How Did Kraft Beat the Trend?

Kraft Foods (NYSE:KFT), trying to cope with higher costs of ingredients, said increased international sales helped it post a higher profit in the first quarter. Sales in developing markets grew 8.5 percent for the company in the January through March period, compared to a year earlier.

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Kraft will split snacks business, which will focus on the newer markets, and the grocery business, which grows slower but has been delivering higher margins, later this year. The split is expected to offer shareholders better returns.

The packaged food maker posted net earnings of $813 million, or 46 cents per share, up 1.8 percent from $799 million, or 45 cents per share, a year earlier. Excluding some items, earnings came in at 57 cents per share, which beat expectations of 56 cents per share. Net revenue grew, too, rising 4 percent to $13.09 billion, slightly higher than the expected $13.03 billion.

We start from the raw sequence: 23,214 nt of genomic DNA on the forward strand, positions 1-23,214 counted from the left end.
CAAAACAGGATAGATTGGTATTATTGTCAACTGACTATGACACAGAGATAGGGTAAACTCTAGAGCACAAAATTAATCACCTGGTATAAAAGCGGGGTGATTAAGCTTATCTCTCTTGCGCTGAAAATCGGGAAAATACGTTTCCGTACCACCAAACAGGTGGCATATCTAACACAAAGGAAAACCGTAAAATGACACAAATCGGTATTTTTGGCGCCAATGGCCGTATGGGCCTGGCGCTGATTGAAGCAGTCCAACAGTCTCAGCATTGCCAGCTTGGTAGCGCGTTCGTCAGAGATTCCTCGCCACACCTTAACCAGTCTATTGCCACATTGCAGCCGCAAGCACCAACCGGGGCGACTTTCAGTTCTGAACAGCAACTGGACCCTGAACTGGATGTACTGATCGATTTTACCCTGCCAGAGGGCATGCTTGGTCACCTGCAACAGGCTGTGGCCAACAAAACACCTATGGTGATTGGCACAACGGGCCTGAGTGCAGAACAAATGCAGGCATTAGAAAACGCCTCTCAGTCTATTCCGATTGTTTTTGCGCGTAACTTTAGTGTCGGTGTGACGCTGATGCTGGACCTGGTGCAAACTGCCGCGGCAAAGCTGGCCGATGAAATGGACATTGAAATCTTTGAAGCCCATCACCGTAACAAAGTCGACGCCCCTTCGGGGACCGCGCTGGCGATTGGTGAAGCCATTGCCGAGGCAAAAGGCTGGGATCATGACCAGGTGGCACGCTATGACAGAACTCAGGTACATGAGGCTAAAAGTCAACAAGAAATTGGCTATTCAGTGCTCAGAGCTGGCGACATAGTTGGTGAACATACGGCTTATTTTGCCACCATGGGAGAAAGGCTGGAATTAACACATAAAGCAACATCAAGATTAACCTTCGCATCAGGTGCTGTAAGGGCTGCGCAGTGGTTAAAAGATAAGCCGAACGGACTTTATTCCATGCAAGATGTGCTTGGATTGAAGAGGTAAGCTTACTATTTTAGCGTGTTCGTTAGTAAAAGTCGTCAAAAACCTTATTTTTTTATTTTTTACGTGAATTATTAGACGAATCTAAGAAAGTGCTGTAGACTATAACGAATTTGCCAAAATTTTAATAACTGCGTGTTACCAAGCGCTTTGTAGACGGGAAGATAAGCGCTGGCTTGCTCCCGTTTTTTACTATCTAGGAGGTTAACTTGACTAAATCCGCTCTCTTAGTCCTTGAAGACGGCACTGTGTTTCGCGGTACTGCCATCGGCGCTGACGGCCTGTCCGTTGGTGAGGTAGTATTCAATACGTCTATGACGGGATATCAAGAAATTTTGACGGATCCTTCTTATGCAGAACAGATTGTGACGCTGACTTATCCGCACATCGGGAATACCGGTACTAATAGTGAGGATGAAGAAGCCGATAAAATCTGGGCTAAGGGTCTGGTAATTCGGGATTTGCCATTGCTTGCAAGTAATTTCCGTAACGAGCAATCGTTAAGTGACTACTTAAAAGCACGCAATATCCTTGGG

The company, which owns Cadbury, Nabisco, Velveeta, and Miracle Whip brands, was able to offset higher input costs with price hikes. Pricing contributed 5.5 percentage points to growth, while volume added 1 percentage point. Kraft’s diverse product portfolio helps it do better than competitors Kellogg (NYSE:K) and General Mills (NYSE:GIS), whose products mainly fall into the breakfast category.

The company said it expects net revenue growth of approximately 5 percent for the full fiscal year, while operating earnings per share are expected to grow by at least 9 percent on a constant currency basis. Analysts are expecting the company to report earnings of $2.52 per share on revenues of $55.92 billion for the fiscal year.

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